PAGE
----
The Japanese Ambassador to Lebanon Seiichi Otsuka visited Hima Kfar Zabad in the occasion of the completion of the project titled “Water Rehabilitation and Management at Hima Kfar Zabad Wetlands and Springs” funded by the Government of Japan through the Grant Assistance for Grassroots Human Security Projects (GGP).
Ambassador Otsuka toured the hima accompanied by SPNL’s president Ramzi Saidi and Hima Programs Director Dalia Jawhary.
The project aimed at improving the water quality by preventing the contamination of the water source and supporting the livelihood of the local communities as well as the surrounding 30 villages which benefit from the spring and the wetlands of the Hima.
SPNL insured the direct implementation of the project activities, through the regular coordination and follow up with the contractor ,and SPNL’s local site manager in-order to finalize of the work on the ground in due time. This has helped us in finalizing the deliverables in much shorter time of implementation.
The direct beneficiaries of this project are Kfar Zabad local community which include around (10,000 inhabitants), the Syrian Refugees ( around 5000 inhabitants too). Also around 200 farmers who surround the wetland and use its water resource benefited from the implementation of this project in addition to around 30 villages who depend on this water source for drinking and irrigation.
Further more this project led to the improvement of the Hima Kfar Zabad habitats, thus assuring the maintenance of the wetland ecosystem for people and nature.
During a period of water scarcity , the following project presented a back up for the Kfar Zabad community, refugees and surrounding villages through providing an alternative source of water. This took place through the rehabilitation of Massaya spring thus improving its water quality and quantity and alleviating any direct threats taking place from agricultural effluents.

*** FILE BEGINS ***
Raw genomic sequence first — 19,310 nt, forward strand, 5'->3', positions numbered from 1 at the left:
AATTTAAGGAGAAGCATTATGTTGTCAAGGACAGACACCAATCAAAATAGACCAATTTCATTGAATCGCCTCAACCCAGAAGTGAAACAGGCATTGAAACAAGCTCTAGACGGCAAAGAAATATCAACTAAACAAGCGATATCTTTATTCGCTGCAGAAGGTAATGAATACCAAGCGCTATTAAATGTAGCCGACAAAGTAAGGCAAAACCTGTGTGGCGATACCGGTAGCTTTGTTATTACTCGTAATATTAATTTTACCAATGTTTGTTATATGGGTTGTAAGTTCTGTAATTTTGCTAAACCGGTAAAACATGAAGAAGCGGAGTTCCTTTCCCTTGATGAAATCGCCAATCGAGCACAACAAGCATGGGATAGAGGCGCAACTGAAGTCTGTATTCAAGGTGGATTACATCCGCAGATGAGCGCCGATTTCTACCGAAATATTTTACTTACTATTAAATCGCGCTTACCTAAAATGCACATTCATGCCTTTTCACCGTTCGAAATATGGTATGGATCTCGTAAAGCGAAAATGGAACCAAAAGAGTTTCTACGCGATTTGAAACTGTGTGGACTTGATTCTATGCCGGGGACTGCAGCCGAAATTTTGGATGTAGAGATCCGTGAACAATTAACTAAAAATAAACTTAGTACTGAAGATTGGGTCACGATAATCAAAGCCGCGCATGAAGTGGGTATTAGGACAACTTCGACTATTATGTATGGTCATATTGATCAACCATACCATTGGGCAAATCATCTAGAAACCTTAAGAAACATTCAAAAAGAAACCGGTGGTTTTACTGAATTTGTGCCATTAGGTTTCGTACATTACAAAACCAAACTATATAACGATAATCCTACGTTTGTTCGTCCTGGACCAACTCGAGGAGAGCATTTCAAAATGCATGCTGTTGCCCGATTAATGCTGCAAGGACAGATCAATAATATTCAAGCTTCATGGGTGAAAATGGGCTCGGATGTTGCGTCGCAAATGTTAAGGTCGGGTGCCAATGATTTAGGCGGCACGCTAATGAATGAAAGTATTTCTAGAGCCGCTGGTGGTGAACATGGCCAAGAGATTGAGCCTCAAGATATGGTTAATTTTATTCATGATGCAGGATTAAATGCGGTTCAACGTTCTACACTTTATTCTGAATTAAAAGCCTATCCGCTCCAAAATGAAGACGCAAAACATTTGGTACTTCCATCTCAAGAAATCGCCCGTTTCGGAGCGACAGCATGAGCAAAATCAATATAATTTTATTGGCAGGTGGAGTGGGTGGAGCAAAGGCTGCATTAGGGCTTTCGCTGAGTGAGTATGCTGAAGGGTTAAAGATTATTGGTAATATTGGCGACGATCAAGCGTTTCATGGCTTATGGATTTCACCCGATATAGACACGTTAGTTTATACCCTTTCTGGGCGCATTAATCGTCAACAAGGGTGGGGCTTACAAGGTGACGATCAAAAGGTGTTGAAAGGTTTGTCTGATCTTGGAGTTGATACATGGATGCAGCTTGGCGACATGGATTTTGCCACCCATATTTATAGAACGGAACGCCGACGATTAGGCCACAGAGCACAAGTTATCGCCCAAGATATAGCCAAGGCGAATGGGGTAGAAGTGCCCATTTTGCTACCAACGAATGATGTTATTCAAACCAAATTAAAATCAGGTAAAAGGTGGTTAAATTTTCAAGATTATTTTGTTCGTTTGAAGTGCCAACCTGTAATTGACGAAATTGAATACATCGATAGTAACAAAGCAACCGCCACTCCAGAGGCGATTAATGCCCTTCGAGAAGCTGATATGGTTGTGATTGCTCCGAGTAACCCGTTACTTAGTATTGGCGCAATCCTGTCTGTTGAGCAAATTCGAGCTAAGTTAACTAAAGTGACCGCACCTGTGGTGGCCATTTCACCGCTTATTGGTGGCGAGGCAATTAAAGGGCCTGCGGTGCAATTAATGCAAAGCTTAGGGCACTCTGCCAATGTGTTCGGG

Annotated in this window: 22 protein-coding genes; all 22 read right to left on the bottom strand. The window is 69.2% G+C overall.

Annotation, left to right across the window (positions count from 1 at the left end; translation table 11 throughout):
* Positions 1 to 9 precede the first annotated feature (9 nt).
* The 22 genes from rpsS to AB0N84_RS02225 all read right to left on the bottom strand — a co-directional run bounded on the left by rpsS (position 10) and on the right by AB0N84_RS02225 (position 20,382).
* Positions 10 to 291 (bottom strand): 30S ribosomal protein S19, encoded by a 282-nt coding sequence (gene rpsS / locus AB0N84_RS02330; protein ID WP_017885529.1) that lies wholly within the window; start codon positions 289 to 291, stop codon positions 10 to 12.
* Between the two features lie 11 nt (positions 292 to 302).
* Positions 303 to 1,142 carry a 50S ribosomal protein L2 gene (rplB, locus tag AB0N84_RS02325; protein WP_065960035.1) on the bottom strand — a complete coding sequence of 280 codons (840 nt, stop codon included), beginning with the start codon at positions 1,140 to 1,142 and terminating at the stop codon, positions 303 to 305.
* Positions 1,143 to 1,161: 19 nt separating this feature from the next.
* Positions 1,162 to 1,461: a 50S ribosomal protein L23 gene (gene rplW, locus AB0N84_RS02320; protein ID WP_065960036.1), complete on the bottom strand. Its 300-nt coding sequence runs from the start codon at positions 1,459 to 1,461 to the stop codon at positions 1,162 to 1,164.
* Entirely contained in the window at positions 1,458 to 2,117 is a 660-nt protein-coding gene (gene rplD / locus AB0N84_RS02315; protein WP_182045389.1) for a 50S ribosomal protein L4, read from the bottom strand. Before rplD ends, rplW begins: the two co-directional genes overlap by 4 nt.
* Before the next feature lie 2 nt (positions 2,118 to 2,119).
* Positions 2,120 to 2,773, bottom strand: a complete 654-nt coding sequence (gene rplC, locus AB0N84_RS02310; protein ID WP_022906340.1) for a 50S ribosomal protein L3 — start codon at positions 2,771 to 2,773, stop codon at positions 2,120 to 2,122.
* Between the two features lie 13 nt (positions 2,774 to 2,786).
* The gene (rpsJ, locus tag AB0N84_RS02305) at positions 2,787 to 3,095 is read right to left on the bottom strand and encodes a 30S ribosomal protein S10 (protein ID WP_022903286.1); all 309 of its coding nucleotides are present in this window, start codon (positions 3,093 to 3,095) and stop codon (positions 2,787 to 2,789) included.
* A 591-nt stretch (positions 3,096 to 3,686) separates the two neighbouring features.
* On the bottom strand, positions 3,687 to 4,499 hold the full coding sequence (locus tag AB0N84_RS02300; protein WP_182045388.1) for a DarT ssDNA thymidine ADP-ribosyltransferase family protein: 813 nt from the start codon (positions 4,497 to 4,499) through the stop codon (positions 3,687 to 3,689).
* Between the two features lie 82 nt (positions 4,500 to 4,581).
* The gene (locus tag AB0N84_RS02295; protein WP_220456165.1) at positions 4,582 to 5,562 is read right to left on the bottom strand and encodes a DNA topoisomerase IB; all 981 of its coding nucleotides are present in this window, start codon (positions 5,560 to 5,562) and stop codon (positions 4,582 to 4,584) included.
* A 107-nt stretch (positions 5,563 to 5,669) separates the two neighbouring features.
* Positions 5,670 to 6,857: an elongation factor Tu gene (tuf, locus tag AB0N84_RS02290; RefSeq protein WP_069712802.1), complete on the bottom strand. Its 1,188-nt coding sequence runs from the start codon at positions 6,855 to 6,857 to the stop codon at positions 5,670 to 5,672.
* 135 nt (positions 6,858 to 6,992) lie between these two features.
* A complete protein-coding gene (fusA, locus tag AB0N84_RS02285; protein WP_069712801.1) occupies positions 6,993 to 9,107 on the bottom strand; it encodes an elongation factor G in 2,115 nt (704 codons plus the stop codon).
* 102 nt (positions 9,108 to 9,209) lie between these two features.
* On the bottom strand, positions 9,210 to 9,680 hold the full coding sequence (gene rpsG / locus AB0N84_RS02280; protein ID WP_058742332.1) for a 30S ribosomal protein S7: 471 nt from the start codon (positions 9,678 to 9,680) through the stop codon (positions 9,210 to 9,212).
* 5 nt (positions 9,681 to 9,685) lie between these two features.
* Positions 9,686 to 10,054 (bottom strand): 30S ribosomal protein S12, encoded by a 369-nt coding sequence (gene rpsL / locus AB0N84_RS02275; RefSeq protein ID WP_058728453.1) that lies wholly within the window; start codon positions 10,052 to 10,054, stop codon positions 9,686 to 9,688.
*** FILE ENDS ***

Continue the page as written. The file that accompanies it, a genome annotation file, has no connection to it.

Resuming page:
A drinking tap was installed at the entrance of Hima Kfar Zabad ‘ beneath the spring source in order to facilitate the access of the local communities to drinking water. The following drinking tap is expected to be accessed by Kfar Zabad local community, Syrian refugees. Further the surrounding villages are expected to be provided by drinking water from this spring. Furthermore, the rehabilitated spring and water channels represent a major part of the Litani water shed, in which the water emanating from the Massaya spring continues towards the Kfar Zabad Wetland to meet with Anjar river and form ‘river Ghazel’ a major tributary of the Litani river. Thus, the water quality and quantity of this spring is very important where it affects the quality of the river and impacts the surrounding villages (around 30) and livelihoods benefiting from its water ‘mainly for agriculture’.
The following project led to the direct improvement of Hima Kfar Zabad wetland ecosystem. After the implementation of the rehabilitation plan of Massaya spring and installation of sluices to control water levels inside the wetland and revive the present habitats, an improvement of the wetland ecosystem was noticed through the regeneration of flora during an extreme dry season and the occurrence of waders inside the wetland due to the availability of water in this site, where other wetlands have dried out in the whole region. The improvement of the ecosystem status will lead to the restoration of the major functions of the wetland which impacts livelihood including (carbon storage, protection from floods and natural filtration of the consumed water).
Thus, alleviating the threats of pollution at the spring in Hima Kfar Zabad wetlands will assure the quality of water for drinking to surrounding 30 villages dependent on it, and for crop irrigation to the surrounding farmers. Further, controlling the water level in the wetlands will prevent flood disasters on agricultural land, provides continuous flow of water for irrigation and drinking, and the production of healthy food products.